Tacitus: The Histories, Volumes I and II eBook

This eBook from the Gutenberg Project consists of approximately 447 pages of information about Tacitus.
a quarter of each company could go off on leave or lounge idly about the barracks, so long as they paid the centurion his fee, nor was there any one to control either the amount of this impost or the means by which the soldiers raised the money:  highway robbery or menial service was the usual resort whereby they purchased leisure.  Then, again, a soldier who had money was savagely burdened with work until he should buy exemption.  Thus he soon became impoverished and enervated by idleness, and returned to his company no longer a man of means and energy but penniless and lazy.  So the process went on.  One after another they became deteriorated by poverty and lax discipline, rushing blindly into quarrels and mutiny, and, as a last resource, into civil war.  Otho was afraid of alienating the centurions by his concessions to the rank and file, and promised to pay the annual furlough-fees out of his private purse.  This was indubitably a sound reform, which good emperors have since established as a regular custom in the army.  The prefect Laco he pretended to banish to an island, but on his arrival he was stabbed by a reservist[76] whom Otho had previously dispatched for that purpose.  Marcianus Icelus, as being one of his own freedmen,[77] he sentenced to public execution.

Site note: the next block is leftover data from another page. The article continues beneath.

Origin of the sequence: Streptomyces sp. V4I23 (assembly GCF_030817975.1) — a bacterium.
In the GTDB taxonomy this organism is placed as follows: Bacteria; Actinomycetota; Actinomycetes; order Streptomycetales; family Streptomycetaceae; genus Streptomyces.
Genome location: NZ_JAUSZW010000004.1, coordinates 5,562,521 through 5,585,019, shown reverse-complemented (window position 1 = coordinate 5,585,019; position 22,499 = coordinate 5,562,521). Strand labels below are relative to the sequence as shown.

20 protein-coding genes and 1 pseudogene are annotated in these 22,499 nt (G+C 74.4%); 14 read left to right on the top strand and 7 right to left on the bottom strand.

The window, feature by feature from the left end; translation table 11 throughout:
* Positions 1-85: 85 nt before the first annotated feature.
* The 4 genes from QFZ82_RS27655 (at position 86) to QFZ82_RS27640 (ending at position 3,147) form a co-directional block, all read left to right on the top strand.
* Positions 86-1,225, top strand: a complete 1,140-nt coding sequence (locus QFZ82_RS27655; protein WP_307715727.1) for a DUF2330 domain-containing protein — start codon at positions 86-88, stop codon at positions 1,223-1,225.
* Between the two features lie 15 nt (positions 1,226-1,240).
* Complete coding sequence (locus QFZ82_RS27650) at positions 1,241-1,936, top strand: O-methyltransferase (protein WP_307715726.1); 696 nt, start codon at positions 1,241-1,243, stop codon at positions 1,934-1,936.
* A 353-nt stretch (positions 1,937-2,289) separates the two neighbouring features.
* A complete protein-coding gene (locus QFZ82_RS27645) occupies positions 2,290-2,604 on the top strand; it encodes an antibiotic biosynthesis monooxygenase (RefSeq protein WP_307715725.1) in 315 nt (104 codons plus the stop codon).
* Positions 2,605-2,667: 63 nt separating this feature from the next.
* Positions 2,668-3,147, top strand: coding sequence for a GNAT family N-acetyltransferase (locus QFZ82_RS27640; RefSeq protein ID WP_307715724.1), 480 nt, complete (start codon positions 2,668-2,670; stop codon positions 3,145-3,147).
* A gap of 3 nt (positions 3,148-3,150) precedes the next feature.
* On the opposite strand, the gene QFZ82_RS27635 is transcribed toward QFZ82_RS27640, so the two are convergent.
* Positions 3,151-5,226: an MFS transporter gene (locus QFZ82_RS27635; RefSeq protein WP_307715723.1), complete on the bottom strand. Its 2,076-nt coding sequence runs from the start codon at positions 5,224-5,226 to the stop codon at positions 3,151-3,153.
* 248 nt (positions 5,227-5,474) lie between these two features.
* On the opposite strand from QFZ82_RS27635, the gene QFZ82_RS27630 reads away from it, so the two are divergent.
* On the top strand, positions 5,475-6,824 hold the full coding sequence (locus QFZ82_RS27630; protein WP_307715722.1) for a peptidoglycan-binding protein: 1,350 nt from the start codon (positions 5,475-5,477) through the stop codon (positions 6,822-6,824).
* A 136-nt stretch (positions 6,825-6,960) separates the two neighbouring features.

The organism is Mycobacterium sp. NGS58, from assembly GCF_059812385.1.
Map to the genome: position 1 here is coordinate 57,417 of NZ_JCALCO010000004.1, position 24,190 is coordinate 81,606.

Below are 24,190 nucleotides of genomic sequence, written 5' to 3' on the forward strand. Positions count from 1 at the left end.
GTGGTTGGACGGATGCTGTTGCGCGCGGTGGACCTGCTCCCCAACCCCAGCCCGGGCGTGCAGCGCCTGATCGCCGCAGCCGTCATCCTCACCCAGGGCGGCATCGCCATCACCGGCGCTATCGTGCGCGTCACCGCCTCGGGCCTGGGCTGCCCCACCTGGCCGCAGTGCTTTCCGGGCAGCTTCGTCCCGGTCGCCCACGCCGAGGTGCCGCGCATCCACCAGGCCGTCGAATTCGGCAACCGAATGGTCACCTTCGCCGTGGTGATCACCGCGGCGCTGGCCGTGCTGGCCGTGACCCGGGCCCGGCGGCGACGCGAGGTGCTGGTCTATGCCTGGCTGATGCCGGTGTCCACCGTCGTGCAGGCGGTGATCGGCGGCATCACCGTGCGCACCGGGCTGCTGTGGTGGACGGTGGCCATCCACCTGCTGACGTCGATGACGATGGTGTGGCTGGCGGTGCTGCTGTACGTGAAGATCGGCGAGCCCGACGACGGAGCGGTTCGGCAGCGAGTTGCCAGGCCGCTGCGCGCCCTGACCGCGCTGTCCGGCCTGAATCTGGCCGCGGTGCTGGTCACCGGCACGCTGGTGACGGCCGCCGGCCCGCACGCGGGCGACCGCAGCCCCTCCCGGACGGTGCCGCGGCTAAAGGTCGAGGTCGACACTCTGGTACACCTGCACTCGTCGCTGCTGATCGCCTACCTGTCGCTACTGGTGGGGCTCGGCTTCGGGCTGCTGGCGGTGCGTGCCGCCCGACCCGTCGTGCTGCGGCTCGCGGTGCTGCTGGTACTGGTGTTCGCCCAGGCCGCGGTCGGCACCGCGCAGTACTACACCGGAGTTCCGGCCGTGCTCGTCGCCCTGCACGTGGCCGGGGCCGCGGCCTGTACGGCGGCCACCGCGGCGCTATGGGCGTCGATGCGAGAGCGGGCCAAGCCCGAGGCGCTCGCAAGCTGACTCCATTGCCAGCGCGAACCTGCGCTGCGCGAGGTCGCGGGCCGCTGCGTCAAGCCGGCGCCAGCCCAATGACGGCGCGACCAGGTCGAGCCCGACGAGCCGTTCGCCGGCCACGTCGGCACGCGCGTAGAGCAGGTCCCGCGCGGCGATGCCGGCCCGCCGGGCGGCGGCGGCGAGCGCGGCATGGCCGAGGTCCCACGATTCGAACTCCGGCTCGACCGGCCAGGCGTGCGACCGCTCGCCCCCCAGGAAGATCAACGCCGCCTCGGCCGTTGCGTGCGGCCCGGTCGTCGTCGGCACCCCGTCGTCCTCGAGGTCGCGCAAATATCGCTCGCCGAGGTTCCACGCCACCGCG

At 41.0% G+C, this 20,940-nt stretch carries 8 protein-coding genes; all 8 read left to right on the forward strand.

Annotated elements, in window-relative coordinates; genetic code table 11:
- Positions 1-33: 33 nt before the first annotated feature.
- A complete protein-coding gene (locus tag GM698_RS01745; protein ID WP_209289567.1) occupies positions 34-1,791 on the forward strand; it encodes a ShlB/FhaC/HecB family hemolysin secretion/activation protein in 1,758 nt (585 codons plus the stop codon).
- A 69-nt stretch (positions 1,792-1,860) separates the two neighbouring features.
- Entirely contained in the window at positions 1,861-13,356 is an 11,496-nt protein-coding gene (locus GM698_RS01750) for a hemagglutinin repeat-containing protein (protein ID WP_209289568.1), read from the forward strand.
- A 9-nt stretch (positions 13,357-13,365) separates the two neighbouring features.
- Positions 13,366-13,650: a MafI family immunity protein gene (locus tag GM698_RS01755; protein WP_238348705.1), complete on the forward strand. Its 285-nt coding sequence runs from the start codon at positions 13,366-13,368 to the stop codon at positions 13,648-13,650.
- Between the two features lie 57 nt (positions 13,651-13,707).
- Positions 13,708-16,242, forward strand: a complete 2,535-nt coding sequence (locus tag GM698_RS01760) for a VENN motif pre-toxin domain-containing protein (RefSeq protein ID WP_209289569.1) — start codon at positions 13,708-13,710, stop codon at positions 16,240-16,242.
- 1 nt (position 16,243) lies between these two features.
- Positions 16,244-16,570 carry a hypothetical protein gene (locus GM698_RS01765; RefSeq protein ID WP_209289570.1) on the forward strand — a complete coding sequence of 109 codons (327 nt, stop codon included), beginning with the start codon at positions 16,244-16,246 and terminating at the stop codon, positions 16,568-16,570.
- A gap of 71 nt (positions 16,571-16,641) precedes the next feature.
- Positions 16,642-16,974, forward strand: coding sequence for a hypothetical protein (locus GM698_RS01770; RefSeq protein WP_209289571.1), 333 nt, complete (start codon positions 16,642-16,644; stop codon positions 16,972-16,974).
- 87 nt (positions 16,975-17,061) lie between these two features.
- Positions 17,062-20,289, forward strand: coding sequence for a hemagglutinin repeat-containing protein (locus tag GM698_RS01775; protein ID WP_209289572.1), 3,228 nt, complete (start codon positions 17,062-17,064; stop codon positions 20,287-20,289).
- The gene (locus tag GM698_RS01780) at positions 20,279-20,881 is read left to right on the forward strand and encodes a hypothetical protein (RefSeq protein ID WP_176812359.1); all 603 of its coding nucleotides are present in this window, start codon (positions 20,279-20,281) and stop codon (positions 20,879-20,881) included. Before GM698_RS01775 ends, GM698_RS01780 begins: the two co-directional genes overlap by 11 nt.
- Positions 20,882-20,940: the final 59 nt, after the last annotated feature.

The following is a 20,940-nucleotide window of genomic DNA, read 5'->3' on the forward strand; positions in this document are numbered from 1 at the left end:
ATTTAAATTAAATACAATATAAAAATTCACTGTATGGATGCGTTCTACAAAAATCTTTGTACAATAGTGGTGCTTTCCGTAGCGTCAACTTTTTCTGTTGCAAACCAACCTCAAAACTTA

Thus the day was spent in crimes, and worst of all was the joy 47 they caused.  The senate was summoned by the urban praetor.[78] The other magistrates all vied in flattery.  The senators arrived post-haste.  They decreed to Otho the powers of the tribunate, the title of Augustus, and all the imperial prerogatives.  Their unanimous object was to blot out all recollection of former insults; but, as these had been hurled equally from all sides, they did not, as far as any one could see, stick in his memory.  Whether he had forgotten them or only postponed punishment, his reign was too short to show.  He was then carried through the still reeking Forum among the piles of dead bodies to the Capitol, and thence to the palace.  He granted permission to burn and bury the bodies of his victims.  Piso’s wife Verania and his brother Scribonianus laid out his body, and this was done for Vinius by his daughter Crispina.  They had to search for the heads and buy them back from the murderers, who had preserved them for sale.


[72] According to Plutarch, when they brought Otho Galba’s
head, he said, ‘That’s nothing:  show me Piso’s.’

[73] i.e. the legion of marines—­Prima Adiutrix.  Cp. chap. 6, &c.

[74] i.e. in command of the cohortes vigilum.  Cp. chap. 5,
note 10.

[75] Vespasian’s elder brother.  He continued to hold the
office under Vitellius (ii. 63).

[76] See chap. 42, note 71.

[77] As a libertus Caesaris he passed into Otho’s hands with
the rest of the palace furniture.

[78] The consuls Galba and Vinius (chap. 1), were both dead.

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Tacitus: The Histories, Volumes I and II from Project Gutenberg. Public domain.
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